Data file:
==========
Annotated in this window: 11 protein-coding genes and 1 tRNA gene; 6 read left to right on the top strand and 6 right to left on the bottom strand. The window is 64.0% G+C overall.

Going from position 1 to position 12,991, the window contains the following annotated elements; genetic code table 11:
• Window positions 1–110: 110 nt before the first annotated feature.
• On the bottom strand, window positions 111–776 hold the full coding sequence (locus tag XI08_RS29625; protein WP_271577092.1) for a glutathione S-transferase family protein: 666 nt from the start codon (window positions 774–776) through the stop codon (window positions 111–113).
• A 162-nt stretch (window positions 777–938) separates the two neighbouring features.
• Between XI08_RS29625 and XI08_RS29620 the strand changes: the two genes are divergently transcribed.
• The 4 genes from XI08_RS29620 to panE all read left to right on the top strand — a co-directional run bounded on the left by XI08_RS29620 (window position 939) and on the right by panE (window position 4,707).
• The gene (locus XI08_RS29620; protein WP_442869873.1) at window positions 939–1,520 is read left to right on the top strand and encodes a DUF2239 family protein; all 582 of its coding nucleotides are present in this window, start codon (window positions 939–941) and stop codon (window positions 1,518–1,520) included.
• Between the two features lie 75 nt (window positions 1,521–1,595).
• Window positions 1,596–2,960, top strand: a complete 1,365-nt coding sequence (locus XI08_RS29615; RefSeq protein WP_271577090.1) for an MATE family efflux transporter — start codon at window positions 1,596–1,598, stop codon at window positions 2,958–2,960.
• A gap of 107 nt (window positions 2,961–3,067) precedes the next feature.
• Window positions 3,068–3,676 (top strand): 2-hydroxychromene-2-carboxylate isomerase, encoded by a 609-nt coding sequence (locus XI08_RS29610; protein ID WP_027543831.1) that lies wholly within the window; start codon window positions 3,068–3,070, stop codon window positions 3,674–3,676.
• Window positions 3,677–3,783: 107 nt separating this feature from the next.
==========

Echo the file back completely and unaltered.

Annotated in this window: 11 protein-coding genes and 1 tRNA gene; 6 read left to right on the top strand and 6 right to left on the bottom strand. The window is 64.0% G+C overall.

Going from position 1 to position 12,991, the window contains the following annotated elements; genetic code table 11:
• Window positions 1–110: 110 nt before the first annotated feature.
• On the bottom strand, window positions 111–776 hold the full coding sequence (locus tag XI08_RS29625; protein WP_271577092.1) for a glutathione S-transferase family protein: 666 nt from the start codon (window positions 774–776) through the stop codon (window positions 111–113).
• A 162-nt stretch (window positions 777–938) separates the two neighbouring features.
• Between XI08_RS29625 and XI08_RS29620 the strand changes: the two genes are divergently transcribed.
• The 4 genes from XI08_RS29620 to panE all read left to right on the top strand — a co-directional run bounded on the left by XI08_RS29620 (window position 939) and on the right by panE (window position 4,707).
• The gene (locus XI08_RS29620; protein WP_442869873.1) at window positions 939–1,520 is read left to right on the top strand and encodes a DUF2239 family protein; all 582 of its coding nucleotides are present in this window, start codon (window positions 939–941) and stop codon (window positions 1,518–1,520) included.
• Between the two features lie 75 nt (window positions 1,521–1,595).
• Window positions 1,596–2,960, top strand: a complete 1,365-nt coding sequence (locus XI08_RS29615; RefSeq protein WP_271577090.1) for an MATE family efflux transporter — start codon at window positions 1,596–1,598, stop codon at window positions 2,958–2,960.
• A gap of 107 nt (window positions 2,961–3,067) precedes the next feature.
• Window positions 3,068–3,676 (top strand): 2-hydroxychromene-2-carboxylate isomerase, encoded by a 609-nt coding sequence (locus XI08_RS29610; protein ID WP_027543831.1) that lies wholly within the window; start codon window positions 3,068–3,070, stop codon window positions 3,674–3,676.
• Window positions 3,677–3,783: 107 nt separating this feature from the next.